A cash-out refinance replaces your existing mortgage with a new home loan for more than you owe on your house. The difference goes to you in cash and you can spend it on home improvements, debt consolidation or other financial needs. You must have equity built up in your house to use a cash-out refinance.
Traditional refinancing, in contrast, replaces your existing mortgage with a new one for the same balance. Here’s how a cash-out refinance works:
- Pays you the difference between the mortgage balance and the home’s value.
- Has slightly higher interest rates due to a higher loan amount.
- Limits cash-out amounts to 80% to 90% of your home’s equity.
In other words, you can’t pull out 100% of your home’s equity. If your home is valued at $200,000 and your mortgage balance is $100,000, you have $100,000 of equity in your home. You can refinance your $100,000 loan balance for $150,000, and receive $50,000 in cash at closing to pay for renovations.
Pros of a cash-out refinance
Lower interest rates: A mortgage refinance typically offers a lower interest rate than a home equity line of credit, or HELOC, or a home-equity loan.
A cash-out refinance might give you a lower interest rate if you originally bought your home when mortgage rates were much higher. For example, if you bought in 2000, the average mortgage rate was about 9%. Today, it’s considerably lower. But if you only want to lock in a lower interest rate on your mortgage and don’t need the cash, regular refinancing makes more sense.
Debt consolidation: Using the money from a cash-out refinance to pay off high-interest credit cards could save you thousands of dollars in interest.
Higher credit score: Paying off your credit cards in full with a cash-out refinance can build your credit score by reducing your credit utilization ratio, the amount of available credit you’re using.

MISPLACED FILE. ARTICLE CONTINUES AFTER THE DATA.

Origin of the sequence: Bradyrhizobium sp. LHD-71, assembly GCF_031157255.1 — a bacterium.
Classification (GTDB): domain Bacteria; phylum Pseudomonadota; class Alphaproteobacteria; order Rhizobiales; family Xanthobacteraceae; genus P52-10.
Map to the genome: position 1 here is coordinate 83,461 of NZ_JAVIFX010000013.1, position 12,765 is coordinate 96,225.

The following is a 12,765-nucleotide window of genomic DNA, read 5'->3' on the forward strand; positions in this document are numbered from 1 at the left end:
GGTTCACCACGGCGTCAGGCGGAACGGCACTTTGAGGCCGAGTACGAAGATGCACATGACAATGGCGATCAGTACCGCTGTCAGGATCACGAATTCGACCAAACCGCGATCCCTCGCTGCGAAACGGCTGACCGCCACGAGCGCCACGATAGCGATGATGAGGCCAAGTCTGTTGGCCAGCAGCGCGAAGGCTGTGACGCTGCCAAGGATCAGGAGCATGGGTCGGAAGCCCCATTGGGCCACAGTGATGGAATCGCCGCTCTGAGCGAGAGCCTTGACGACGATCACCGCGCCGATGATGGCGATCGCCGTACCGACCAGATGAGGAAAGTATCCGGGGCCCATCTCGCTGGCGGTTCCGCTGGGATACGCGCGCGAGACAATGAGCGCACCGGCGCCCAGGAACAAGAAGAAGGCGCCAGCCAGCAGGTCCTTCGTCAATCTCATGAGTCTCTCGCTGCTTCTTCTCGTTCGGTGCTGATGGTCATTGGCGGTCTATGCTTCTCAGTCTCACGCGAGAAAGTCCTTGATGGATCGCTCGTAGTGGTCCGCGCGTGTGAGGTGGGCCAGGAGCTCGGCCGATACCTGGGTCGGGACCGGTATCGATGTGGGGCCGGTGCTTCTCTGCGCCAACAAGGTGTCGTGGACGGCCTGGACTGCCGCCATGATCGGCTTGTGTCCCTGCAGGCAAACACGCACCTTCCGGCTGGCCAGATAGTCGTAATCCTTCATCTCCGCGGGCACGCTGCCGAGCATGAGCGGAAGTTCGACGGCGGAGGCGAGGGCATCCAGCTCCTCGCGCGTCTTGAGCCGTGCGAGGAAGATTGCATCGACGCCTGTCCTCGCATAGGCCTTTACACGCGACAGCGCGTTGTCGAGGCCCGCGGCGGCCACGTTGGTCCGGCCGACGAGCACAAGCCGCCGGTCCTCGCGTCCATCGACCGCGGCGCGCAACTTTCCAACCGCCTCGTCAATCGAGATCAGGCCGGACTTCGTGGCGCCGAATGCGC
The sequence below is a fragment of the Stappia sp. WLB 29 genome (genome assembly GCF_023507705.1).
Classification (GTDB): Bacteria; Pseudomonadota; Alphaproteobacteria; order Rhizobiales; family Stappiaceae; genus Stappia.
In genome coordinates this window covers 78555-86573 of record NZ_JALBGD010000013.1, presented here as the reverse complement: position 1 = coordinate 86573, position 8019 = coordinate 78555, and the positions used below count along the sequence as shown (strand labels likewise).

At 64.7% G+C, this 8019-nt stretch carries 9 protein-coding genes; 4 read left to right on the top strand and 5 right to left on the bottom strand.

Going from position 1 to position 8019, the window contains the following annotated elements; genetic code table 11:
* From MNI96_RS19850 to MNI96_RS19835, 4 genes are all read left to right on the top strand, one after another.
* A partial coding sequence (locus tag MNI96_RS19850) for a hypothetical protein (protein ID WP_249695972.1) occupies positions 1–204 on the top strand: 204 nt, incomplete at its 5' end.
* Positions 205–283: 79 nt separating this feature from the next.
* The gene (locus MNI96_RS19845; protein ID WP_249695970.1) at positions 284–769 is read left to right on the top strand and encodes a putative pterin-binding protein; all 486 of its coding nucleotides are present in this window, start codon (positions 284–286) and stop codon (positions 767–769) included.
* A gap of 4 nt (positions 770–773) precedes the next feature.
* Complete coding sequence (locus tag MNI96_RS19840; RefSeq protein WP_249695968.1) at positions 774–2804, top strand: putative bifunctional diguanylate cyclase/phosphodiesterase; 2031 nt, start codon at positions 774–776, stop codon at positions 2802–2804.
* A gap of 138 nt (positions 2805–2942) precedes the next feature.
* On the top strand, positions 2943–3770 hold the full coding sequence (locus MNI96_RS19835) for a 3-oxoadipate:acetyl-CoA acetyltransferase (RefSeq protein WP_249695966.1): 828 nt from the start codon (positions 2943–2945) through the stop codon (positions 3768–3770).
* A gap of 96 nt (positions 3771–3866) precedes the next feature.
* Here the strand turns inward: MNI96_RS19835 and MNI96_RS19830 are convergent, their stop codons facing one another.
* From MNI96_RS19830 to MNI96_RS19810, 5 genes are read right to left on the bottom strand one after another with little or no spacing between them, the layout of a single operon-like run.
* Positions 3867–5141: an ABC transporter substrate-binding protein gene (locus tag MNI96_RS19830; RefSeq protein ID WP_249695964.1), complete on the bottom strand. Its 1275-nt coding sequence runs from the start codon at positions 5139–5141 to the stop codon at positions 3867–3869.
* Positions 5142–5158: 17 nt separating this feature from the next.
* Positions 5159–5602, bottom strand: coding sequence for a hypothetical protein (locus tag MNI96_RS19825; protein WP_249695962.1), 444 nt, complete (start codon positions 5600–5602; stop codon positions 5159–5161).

Tax deductions: The mortgage interest deduction may be available on a cash-out refinance if the money is used to buy, build or substantially improve your home.
Cons of a cash-out refi
Foreclosure risk: Because your home is the collateral for any kind of mortgage, you risk losing it if you can’t make the payments. If you’re doing a cash-out refinance to pay off credit card debt, you’re paying off unsecured debt with secured debt, a move that’s generally frowned upon because of the possibility of losing your home.
New terms: Your new mortgage will have different terms from your original loan. Double-check your interest rate and fees before you agree to the new terms.
Closing costs: You’ll pay closing costs for a cash-out refinance, as you would with any refinance. Closing costs are typically 2% to 5% of the mortgage — that’s $4,000 to $10,000 for a $200,000 loan. Make sure your potential savings are worth the cost.
Private mortgage insurance: If you borrow more than 80% of your home’s value, you’ll have to pay for private mortgage insurance. For example, if your home is valued at $200,000 and you refinance for more than $160,000, you’ll probably have to pay PMI. Private mortgage insurance typically costs from 0.55% to 2.25% of your loan amount each year. PMI of 1% on a $180,000 mortgage would cost $1,800 a year.
Enabling bad habits: Using a cash-out refi to pay off your credit cards can backfire if you succumb to temptation and run up your credit card balances again.
The bottom line
A cash-out refinance can make sense if you can get a good interest rate on the new loan and have a sound use for the money. But seeking a refinance to fund vacations or a new car isn’t a good idea, because you’ll have little to no return on your money. On the other hand, using the money to fund a home renovation can rebuild the equity you’re taking out; using it to consolidate debt can put you on a sounder financial footing.
You’re using your home as collateral for a cash-out refinance, so it’s important to make payments on your new loan on time and in full.
More from NerdWallet:
Deborah Kearns is a writer at NerdWallet. Email: email@example.com. Twitter: @debbie_kearns. Holden Lewis is a writer at NerdWallet. Email: firstname.lastname@example.org. Twitter: @HoldenL.